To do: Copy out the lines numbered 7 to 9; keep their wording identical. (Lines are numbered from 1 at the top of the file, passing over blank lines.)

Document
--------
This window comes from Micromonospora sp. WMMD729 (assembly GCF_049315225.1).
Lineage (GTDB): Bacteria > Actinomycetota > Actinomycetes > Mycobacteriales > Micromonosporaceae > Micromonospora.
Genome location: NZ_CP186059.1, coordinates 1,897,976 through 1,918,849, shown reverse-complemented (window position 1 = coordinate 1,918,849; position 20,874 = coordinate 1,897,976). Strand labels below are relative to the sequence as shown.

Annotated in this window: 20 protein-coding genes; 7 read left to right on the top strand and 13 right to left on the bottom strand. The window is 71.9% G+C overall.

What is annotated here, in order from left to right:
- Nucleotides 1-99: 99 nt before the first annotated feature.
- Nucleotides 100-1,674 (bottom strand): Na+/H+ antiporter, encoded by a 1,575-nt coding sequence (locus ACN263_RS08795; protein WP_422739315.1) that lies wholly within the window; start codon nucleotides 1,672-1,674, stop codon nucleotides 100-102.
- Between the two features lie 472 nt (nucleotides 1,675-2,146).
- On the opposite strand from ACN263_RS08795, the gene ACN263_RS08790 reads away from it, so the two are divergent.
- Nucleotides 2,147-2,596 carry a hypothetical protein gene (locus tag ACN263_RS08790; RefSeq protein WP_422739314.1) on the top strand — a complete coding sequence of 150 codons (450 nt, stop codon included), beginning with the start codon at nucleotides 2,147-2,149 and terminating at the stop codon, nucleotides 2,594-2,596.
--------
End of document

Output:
- Nucleotides 100-1,674 (bottom strand): Na+/H+ antiporter, encoded by a 1,575-nt coding sequence (locus ACN263_RS08795; protein WP_422739315.1) that lies wholly within the window; start codon nucleotides 1,672-1,674, stop codon nucleotides 100-102.
- Between the two features lie 472 nt (nucleotides 1,675-2,146).
- On the opposite strand from ACN263_RS08795, the gene ACN263_RS08790 reads away from it, so the two are divergent.